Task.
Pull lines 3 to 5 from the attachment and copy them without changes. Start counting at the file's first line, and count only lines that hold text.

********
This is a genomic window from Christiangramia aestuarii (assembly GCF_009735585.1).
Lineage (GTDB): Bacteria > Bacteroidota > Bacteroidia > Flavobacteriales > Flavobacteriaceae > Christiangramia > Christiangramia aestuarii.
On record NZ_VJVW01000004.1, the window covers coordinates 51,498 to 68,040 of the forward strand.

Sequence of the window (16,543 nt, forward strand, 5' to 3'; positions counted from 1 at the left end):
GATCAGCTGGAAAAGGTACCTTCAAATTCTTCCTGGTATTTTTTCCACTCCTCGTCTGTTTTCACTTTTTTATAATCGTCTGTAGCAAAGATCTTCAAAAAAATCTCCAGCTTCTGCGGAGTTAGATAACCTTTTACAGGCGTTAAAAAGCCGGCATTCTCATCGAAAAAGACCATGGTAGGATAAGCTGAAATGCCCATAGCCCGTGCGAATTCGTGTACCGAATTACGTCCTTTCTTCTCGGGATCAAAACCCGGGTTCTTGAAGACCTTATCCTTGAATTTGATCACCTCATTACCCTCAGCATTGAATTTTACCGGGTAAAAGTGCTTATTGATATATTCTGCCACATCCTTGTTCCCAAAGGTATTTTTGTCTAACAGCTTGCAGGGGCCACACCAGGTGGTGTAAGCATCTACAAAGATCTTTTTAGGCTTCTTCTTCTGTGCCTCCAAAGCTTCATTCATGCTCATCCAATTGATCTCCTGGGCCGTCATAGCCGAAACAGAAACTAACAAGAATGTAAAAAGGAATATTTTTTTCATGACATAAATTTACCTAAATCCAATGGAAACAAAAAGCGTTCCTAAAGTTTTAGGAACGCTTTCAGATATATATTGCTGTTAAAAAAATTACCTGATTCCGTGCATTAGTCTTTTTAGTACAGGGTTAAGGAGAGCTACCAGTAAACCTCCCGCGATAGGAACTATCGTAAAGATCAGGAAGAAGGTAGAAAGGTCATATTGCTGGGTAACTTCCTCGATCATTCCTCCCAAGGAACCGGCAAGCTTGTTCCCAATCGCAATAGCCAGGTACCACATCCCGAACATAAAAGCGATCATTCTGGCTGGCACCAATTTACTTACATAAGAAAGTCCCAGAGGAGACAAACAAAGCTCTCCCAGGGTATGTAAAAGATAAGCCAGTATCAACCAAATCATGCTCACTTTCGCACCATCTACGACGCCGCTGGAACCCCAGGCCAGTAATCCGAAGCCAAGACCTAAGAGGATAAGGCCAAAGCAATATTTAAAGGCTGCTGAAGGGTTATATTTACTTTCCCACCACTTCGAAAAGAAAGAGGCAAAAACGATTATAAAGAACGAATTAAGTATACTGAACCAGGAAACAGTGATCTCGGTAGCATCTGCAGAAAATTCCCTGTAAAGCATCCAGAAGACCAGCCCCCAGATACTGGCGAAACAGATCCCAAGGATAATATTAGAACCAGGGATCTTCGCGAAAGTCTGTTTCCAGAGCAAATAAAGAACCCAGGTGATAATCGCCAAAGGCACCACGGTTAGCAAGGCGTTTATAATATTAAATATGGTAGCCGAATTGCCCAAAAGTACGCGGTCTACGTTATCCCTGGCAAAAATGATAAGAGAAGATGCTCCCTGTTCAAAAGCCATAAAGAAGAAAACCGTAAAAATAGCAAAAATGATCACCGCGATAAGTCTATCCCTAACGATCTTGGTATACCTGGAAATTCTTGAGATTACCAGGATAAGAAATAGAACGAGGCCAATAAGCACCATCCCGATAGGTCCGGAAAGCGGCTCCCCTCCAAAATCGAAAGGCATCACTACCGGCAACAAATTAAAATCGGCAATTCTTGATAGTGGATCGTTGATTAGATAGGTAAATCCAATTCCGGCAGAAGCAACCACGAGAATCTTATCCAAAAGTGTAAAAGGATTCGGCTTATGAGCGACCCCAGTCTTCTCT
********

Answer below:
On record NZ_VJVW01000004.1, the window covers coordinates 51,498 to 68,040 of the forward strand.

Sequence of the window (16,543 nt, forward strand, 5' to 3'; positions counted from 1 at the left end):
GATCAGCTGGAAAAGGTACCTTCAAATTCTTCCTGGTATTTTTTCCACTCCTCGTCTGTTTTCACTTTTTTATAATCGTCTGTAGCAAAGATCTTCAAAAAAATCTCCAGCTTCTGCGGAGTTAGATAACCTTTTACAGGCGTTAAAAAGCCGGCATTCTCATCGAAAAAGACCATGGTAGGATAAGCTGAAATGCCCATAGCCCGTGCGAATTCGTGTACCGAATTACGTCCTTTCTTCTCGGGATCAAAACCCGGGTTCTTGAAGACCTTATCCTTGAATTTGATCACCTCATTACCCTCAGCATTGAATTTTACCGGGTAAAAGTGCTTATTGATATATTCTGCCACATCCTTGTTCCCAAAGGTATTTTTGTCTAACAGCTTGCAGGGGCCACACCAGGTGGTGTAAGCATCTACAAAGATCTTTTTAGGCTTCTTCTTCTGTGCCTCCAAAGCTTCATTCATGCTCATCCAATTGATCTCCTGGGCCGTCATAGCCGAAACAGAAACTAACAAGAATGTAAAAAGGAATATTTTTTTCATGACATAAATTTACCTAAATCCAATGGAAACAAAAAGCGTTCCTAAAGTTTTAGGAACGCTTTCAGATATATATTGCTGTTAAAAAAATTACCTGATTCCGTGCATTAGTCTTTTTAGTACAGGGTTAAGGAGAGCTACCAGTAAACCTCCCGCGATAGGAACTATCGTAAAGATCAGGAAGAAGGTAGAAAGGTCATATTGCTGGGTAACTTCCTCGATCATTCCTCCCAAGGAACCGGCAAGCTTGTTCCCAATCGCAATAGCCAGGTACCACATCCCGAACATAAAAGCGATCATTCTGGCTGGCACCAATTTACTTACATAAGAAAGTCCCAGAGGAGACAAACAAAGCTCTCCCAGGGTATGTAAAAGATAAGCCAGTATCAACCAAATCATGCTCACTTTCGCACCATCTACGACGCCGCTGGAACCCCAGGCCAGTAATCCGAAGCCAAGACCTAAGAGGATAAGGCCAAAGCAATATTTAAAGGCTGCTGAAGGGTTATATTTACTTTCCCACCACTTCGAAAAGAAAGAGGCAAAAACGATTATAAAGAACGAATTAAGTATACTGAACCAGGAAACAGTGATCTCGGTAGCATCTGCAGAAAATTCCCTGTAAAGCATCCAGAAGACCAGCCCCCAGATACTGGCGAAACAGATCCCAAGGATAATATTAGAACCAGGGATCTTCGCGAAAGTCTGTTTCCAGAGCAAATAAAGAACCCAGGTGATAATCGCCAAAGGCACCACGGTTAGCAAGGCGTTTATAATATTAAATATGGTAGCCGAATTGCCCAAAAGTACGCGGTCTACGTTATCCCTGGCAAAAATGATAAGAGAAGATGCTCCCTGTTCAAAAGCCATAAAGAAGAAAACCGTAAAAATAGCAAAAATGATCACCGCGATAAGTCTATCCCTAACGATCTTGGTATACCTGGAAATTCTTGAGATTACCAGGATAAGAAATAGAACGAGGCCAATAAGCACCATCCCGATAGGTCCGGAAAGCGGCTCCCCTCCAAAATCGAAAGGCATCACTACCGGCAACAAATTAAAATCGGCAATTCTTGATAGTGGATCGTTGATTAGATAGGTAAATCCAATTCCGGCAGAAGCAACCACGAGAATCTTATCCAAAAGTGTAAAAGGATTCGGCTTATGAGCGACCCCAGTCTTCTCT